We work on the production of homogeneous Warm Dense Plasmas (WDP) and on the study of the ultrafast dynamics of their structural (short-range order expected) and electronic properties during the ultra-fast phase transition from solid to WDM. We propose to generate WDM by isochoric heating (Cf. Fig. 1) with an ultra-short laser pulse (femtosecond scale) and with an ultra-short laser-produced proton burst (picosecond scale). Two complementary laser installations are used: high repetition rate and moderate energy at CELIA for study of WDM in the 0.1 – 1 eV range (laser heating); single shot high energy laser at LULI (30 J) to extend this study up to the 1 – 10 eV range (proton heating). Mainly, two time-resolved diagnostics are used. The first one is the ultra-fast near-edge X-ray absorption spectroscopy to probe the short-range order of ions, and more generally the frontier between bound and free electronic states. The second one consists in the measurement of the phase shift and reflectivity of an optical beam to probe the free electron dynamic (Fourier Domain Interferometry).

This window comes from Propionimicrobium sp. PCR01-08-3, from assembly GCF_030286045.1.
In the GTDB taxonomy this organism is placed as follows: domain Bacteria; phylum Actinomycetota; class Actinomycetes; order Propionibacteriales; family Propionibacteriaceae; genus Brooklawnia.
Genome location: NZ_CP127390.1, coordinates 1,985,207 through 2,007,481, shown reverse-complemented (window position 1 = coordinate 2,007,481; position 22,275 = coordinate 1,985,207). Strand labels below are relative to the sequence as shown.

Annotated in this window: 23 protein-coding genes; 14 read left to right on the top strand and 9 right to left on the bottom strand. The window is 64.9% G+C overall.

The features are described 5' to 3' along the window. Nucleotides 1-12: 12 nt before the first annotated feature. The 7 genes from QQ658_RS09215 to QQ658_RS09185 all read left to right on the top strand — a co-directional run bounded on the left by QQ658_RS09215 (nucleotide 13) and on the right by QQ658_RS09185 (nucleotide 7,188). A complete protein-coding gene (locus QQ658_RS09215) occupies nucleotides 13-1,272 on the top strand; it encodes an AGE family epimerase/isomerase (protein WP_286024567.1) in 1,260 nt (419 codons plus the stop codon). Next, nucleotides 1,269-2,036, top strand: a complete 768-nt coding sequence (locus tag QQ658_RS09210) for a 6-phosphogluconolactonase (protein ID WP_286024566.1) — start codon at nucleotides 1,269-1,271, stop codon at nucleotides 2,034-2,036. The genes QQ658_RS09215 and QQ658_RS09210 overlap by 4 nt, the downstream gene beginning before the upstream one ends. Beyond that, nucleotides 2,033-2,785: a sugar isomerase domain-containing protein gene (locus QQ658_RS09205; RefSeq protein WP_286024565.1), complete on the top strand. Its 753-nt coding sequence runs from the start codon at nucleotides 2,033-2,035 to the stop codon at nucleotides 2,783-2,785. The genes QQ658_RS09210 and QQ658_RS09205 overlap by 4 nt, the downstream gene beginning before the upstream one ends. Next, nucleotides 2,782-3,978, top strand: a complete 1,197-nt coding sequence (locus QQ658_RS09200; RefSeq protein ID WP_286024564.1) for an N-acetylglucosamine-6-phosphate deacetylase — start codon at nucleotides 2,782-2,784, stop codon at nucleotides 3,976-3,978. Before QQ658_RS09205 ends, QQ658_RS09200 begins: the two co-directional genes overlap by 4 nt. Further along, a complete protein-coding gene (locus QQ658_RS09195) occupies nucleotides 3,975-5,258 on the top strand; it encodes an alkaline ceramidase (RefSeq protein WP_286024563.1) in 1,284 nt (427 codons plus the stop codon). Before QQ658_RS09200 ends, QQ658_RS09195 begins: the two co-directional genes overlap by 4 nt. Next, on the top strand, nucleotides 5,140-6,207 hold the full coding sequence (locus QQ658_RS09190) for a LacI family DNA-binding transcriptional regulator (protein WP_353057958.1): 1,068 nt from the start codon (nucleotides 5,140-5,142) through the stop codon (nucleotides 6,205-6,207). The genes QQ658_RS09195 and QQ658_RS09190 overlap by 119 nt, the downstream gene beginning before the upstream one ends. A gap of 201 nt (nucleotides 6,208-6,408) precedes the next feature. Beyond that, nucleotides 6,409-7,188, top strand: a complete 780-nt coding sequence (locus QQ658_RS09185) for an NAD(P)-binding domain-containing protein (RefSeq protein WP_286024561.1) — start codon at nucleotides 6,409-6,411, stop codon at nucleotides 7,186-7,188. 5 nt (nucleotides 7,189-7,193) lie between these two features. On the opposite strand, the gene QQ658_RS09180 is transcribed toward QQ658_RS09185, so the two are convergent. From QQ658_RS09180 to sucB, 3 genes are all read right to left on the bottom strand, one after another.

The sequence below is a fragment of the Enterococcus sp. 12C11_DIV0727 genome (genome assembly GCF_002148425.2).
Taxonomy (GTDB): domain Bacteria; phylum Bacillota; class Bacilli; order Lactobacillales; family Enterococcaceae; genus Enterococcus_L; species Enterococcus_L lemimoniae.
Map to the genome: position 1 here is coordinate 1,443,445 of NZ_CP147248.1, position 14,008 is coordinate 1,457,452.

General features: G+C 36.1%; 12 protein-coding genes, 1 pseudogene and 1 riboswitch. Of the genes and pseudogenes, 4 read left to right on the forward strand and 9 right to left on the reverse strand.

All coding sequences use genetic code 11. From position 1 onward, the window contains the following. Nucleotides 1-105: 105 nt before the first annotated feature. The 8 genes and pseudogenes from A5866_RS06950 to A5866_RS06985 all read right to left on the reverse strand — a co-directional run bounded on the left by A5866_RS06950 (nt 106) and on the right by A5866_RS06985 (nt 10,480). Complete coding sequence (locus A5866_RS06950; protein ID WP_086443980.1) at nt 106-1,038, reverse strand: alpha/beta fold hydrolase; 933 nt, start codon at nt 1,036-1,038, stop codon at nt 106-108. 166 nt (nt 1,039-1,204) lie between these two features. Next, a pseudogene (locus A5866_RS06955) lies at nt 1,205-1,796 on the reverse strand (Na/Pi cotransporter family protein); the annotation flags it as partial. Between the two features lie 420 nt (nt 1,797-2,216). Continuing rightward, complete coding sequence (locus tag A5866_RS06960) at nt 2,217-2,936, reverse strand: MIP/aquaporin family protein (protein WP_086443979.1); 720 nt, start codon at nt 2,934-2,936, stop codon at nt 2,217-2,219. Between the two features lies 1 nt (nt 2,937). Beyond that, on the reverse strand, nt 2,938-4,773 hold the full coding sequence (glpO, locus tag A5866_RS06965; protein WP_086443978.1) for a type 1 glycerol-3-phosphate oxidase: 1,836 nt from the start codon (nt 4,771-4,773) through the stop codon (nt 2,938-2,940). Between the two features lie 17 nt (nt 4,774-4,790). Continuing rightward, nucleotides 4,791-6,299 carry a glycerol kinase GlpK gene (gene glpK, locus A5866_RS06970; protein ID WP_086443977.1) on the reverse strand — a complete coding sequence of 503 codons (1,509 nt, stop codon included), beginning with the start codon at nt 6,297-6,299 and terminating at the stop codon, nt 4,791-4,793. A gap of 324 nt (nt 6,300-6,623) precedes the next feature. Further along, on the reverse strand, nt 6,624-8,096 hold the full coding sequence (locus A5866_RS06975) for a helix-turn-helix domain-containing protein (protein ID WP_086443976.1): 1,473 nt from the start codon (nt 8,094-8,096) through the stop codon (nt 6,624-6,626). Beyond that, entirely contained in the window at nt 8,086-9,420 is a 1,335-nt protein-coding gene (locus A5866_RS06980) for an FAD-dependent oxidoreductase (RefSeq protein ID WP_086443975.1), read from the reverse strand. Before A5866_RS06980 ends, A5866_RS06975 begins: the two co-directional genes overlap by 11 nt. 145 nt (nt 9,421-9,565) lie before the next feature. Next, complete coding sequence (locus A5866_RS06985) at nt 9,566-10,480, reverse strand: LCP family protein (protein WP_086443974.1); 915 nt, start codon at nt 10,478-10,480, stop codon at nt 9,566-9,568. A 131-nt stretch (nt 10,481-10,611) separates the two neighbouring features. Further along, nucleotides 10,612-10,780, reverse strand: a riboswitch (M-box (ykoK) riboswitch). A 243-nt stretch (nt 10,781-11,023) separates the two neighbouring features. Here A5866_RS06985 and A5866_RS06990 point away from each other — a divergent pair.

This work is a collaborative project with colleagues from CEA – DIF – DPTA and LULI, taking advantage of complementary experimental, numerical and theoretical skills. It is the result of a discussion within the frame of the working group MEHDOC (Matière à Haute Densité d’Energie et Ondes de Choc, resp. M. Koenig) gathering the principal investigators in the field of WDM in the French community. The development of laser-based ultra-fast near-edge X-ray absorption spectroscopy to probe correlated matter has been also identified as a major topic in the GDR AppliX (Applications des nouvelles sources X, resp. A. Klisnick).

Ultra-fast X-ray Absorption Near-Edge Spectroscopy (XANES)